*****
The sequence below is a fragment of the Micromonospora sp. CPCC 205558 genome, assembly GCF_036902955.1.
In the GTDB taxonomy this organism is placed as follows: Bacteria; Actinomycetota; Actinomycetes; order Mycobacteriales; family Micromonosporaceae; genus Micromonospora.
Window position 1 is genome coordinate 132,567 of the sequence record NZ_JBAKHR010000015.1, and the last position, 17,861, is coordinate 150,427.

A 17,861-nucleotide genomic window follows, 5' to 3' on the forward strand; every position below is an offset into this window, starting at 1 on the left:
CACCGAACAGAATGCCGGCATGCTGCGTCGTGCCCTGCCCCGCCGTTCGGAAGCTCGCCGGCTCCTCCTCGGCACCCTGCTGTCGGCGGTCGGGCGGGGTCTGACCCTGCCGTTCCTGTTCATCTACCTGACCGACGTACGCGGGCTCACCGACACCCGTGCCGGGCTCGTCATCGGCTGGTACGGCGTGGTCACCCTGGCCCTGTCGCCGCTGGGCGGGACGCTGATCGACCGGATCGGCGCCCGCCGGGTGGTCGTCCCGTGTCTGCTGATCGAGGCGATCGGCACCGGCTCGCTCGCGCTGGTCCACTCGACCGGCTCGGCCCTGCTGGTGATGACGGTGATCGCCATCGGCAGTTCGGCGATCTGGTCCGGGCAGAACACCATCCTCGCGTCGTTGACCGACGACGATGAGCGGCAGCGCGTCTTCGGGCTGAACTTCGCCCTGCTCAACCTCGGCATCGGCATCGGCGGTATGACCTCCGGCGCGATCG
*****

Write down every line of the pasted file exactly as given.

The sequence below is a fragment of the Micromonospora sp. CPCC 205558 genome, assembly GCF_036902955.1.
In the GTDB taxonomy this organism is placed as follows: Bacteria; Actinomycetota; Actinomycetes; order Mycobacteriales; family Micromonosporaceae; genus Micromonospora.
Window position 1 is genome coordinate 132,567 of the sequence record NZ_JBAKHR010000015.1, and the last position, 17,861, is coordinate 150,427.

A 17,861-nucleotide genomic window follows, 5' to 3' on the forward strand; every position below is an offset into this window, starting at 1 on the left:
CACCGAACAGAATGCCGGCATGCTGCGTCGTGCCCTGCCCCGCCGTTCGGAAGCTCGCCGGCTCCTCCTCGGCACCCTGCTGTCGGCGGTCGGGCGGGGTCTGACCCTGCCGTTCCTGTTCATCTACCTGACCGACGTACGCGGGCTCACCGACACCCGTGCCGGGCTCGTCATCGGCTGGTACGGCGTGGTCACCCTGGCCCTGTCGCCGCTGGGCGGGACGCTGATCGACCGGATCGGCGCCCGCCGGGTGGTCGTCCCGTGTCTGCTGATCGAGGCGATCGGCACCGGCTCGCTCGCGCTGGTCCACTCGACCGGCTCGGCCCTGCTGGTGATGACGGTGATCGCCATCGGCAGTTCGGCGATCTGGTCCGGGCAGAACACCATCCTCGCGTCGTTGACCGACGACGATGAGCGGCAGCGCGTCTTCGGGCTGAACTTCGCCCTGCTCAACCTCGGCATCGGCATCGGCGGTATGACCTCCGGCGCGATCG